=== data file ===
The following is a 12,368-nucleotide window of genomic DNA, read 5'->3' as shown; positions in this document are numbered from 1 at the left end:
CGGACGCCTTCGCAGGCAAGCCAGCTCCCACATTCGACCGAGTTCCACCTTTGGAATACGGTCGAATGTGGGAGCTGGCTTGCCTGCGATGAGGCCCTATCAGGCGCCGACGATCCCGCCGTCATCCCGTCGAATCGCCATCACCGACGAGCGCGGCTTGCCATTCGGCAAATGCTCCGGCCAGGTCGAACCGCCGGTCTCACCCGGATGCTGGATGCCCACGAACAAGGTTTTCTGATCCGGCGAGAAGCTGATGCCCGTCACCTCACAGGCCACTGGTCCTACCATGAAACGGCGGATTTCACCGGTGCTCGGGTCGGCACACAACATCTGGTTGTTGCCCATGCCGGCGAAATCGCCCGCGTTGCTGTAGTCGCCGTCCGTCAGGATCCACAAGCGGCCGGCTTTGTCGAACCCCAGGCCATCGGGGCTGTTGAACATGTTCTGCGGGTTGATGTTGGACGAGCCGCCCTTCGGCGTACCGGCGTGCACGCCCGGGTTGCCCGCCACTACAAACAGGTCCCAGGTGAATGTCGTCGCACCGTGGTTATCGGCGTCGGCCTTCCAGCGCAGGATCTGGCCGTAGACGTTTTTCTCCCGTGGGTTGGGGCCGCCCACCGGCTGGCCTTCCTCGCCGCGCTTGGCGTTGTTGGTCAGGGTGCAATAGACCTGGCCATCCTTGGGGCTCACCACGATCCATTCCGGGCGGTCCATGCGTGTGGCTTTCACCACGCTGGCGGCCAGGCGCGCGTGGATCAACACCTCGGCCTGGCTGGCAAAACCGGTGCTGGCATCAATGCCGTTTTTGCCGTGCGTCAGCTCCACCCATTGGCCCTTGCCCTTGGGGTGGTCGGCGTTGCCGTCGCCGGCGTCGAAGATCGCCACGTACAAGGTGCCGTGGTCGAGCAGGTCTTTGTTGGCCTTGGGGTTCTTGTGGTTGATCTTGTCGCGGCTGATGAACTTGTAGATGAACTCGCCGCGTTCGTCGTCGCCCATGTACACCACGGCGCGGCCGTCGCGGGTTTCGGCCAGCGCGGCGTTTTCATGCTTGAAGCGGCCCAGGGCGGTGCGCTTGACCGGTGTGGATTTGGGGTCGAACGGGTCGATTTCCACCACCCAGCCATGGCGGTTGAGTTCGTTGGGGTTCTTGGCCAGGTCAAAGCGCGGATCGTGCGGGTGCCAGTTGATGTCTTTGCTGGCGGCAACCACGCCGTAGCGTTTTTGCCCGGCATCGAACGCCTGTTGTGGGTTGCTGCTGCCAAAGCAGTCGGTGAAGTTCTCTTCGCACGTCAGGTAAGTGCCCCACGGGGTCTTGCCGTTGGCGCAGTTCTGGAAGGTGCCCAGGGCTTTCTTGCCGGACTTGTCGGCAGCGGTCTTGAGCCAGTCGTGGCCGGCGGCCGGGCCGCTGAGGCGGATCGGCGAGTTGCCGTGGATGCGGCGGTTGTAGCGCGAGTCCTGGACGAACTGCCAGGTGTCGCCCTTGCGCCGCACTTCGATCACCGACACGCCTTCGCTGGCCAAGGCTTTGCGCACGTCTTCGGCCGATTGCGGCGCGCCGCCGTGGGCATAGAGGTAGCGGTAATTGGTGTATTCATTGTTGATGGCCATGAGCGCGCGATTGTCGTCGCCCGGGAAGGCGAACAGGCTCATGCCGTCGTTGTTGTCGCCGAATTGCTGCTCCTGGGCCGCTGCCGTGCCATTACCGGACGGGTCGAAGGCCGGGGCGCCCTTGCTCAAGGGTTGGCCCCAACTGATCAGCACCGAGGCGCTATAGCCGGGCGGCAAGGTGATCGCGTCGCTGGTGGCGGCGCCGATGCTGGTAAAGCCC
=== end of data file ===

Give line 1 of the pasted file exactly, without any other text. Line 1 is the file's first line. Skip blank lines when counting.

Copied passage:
The following is a 12,368-nucleotide window of genomic DNA, read 5'->3' as shown; positions in this document are numbered from 1 at the left end: